“During the 1930s, when most of Dearfield was pretty much abandoned, it became a dance hall for area residents,” said Brunswig, professor emeritus with the University of Northern Colorado and a member of a consortium called the Dearfield Preservation Partnership. “The local blacksmith, who continued to live there until his death in 1951 -- he and his brother-in-law would play the mandolin and the fiddle for people. White people, Hispanics, and the few remaining Black families would come there for recreation during the Depression.” 

Brunswig said there’s evidence the land newly acquired by the museum may have once housed homes and businesses. The swap, he said, “allows us access to those so that we can put together a better picture of the entire town and how it evolved and changed over time.” 

Credit City of Greeley Museums
City of Greeley Museums
Photos from Dearfield taken between 1910 and 1929.

The town went through rapid growth. According to Brunswig, there’s evidence that in 1910 and 1911, when the very first residents of Dearfield arrived, they dug shelters out of a sandy hillside and toughed out “a brutal winter” there before they could muster supplies to build houses. Five years later, there was a dance hall, restaurant, grocery store and boarding house and crops like sugar beets and cantaloupes. 

“Through the efforts and work of these people, they got to the point where they were a functioning, thriving, agricultural and social community,” said Charles Nuckolls, the documentarian. And the residents didn’t even have water rights. 

“That is a success story anywhere,” he said, but especially so during Jim Crow. 

Nuckolls continued: “During this transformative time in American history, when many monuments that were created to glorify slavery are being dismantled both by governmental doctrine and by citizens spontaneously demanding their immediate removal by tearing them down, it’s noteworthy that this important African American history is being preserved. As it should be.”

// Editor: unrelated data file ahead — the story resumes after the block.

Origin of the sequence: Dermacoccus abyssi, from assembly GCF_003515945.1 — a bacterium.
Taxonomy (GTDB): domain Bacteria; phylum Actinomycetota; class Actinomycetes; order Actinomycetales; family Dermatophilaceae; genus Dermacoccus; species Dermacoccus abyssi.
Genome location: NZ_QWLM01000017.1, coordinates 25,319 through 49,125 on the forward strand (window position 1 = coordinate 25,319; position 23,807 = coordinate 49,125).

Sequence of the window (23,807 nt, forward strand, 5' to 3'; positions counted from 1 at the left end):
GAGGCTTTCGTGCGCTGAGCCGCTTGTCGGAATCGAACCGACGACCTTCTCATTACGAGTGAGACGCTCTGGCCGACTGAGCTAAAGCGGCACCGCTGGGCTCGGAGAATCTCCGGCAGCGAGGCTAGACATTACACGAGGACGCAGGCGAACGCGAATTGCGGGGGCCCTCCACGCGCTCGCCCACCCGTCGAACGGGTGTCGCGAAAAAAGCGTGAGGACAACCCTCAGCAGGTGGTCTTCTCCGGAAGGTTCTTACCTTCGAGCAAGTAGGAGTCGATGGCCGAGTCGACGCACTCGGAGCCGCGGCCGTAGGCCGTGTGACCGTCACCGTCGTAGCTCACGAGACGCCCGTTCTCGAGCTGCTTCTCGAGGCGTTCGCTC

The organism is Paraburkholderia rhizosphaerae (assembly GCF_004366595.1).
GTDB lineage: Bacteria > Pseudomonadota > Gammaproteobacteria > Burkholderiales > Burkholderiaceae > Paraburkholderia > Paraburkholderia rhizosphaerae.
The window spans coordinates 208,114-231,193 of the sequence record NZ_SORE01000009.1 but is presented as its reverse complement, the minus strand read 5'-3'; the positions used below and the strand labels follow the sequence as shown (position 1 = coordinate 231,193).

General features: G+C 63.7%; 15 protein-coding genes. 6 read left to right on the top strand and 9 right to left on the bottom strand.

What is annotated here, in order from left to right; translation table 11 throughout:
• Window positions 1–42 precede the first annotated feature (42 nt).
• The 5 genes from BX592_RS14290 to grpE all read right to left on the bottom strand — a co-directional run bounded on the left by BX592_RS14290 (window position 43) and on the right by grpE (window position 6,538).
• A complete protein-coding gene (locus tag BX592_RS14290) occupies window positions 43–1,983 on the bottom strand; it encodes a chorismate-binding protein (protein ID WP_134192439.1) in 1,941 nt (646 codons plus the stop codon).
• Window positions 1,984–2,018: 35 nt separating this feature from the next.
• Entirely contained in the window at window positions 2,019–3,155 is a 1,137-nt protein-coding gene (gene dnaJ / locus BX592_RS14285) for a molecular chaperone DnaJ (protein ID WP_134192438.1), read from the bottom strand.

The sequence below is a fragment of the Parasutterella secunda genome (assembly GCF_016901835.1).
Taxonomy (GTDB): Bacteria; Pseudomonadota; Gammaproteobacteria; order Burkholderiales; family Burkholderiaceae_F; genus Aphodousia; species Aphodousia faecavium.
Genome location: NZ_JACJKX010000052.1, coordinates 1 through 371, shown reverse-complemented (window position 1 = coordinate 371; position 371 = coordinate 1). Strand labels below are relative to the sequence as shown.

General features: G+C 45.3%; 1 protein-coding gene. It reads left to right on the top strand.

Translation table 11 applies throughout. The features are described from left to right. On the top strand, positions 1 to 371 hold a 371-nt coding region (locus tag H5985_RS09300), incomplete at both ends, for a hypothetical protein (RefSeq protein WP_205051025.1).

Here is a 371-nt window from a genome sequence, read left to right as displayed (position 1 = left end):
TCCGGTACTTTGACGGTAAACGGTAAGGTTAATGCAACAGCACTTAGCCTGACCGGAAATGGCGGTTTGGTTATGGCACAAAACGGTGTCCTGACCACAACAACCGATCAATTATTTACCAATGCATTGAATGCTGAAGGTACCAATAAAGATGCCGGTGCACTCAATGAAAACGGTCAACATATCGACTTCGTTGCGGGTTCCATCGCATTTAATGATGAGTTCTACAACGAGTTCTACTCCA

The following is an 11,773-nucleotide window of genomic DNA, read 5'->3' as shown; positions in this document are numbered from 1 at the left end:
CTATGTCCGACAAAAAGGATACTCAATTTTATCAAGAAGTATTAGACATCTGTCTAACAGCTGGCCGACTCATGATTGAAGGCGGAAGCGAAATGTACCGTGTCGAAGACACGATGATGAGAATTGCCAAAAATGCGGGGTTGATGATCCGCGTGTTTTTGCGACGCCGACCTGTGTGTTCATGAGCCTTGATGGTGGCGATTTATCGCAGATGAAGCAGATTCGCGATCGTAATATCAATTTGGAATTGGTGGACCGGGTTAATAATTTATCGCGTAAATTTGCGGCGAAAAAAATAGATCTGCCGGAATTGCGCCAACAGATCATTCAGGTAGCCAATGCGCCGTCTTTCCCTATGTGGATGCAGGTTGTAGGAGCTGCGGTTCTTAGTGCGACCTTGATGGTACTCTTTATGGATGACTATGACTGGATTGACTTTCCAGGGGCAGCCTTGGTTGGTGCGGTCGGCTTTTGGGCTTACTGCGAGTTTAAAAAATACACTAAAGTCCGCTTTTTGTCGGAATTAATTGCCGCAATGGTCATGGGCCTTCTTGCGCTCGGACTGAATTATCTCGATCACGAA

He hopes future archaeology on the new properties will shed some light on a burning question: What was a regular day in Dearfield really like? 

This story was updated July 1, 2020 with a map of the properties exchanged, and a link to a list of Black homesteader communities in Colorado compiled by George Junne, a professor at the University of Northern Colorado, and inclusion of Bob Brunswig's affiliation with the Dearfield Preservation Partnership.

This story was produced by the Mountain West News Bureau, a collaboration between Wyoming Public Media, Boise State Public Radio in Idaho, KUNR in Nevada, the O'Connor Center for the Rocky Mountain West in Montana, KUNC in Colorado, KUNM in New Mexico, with support from affiliate stations across the region. Funding for the Mountain West News Bureau is provided in part by the Corporation for Public Broadcasting.

Rae Ellen Bichell was a reporter for KUNC and the Mountain West News Bureau from 2018 to 2020.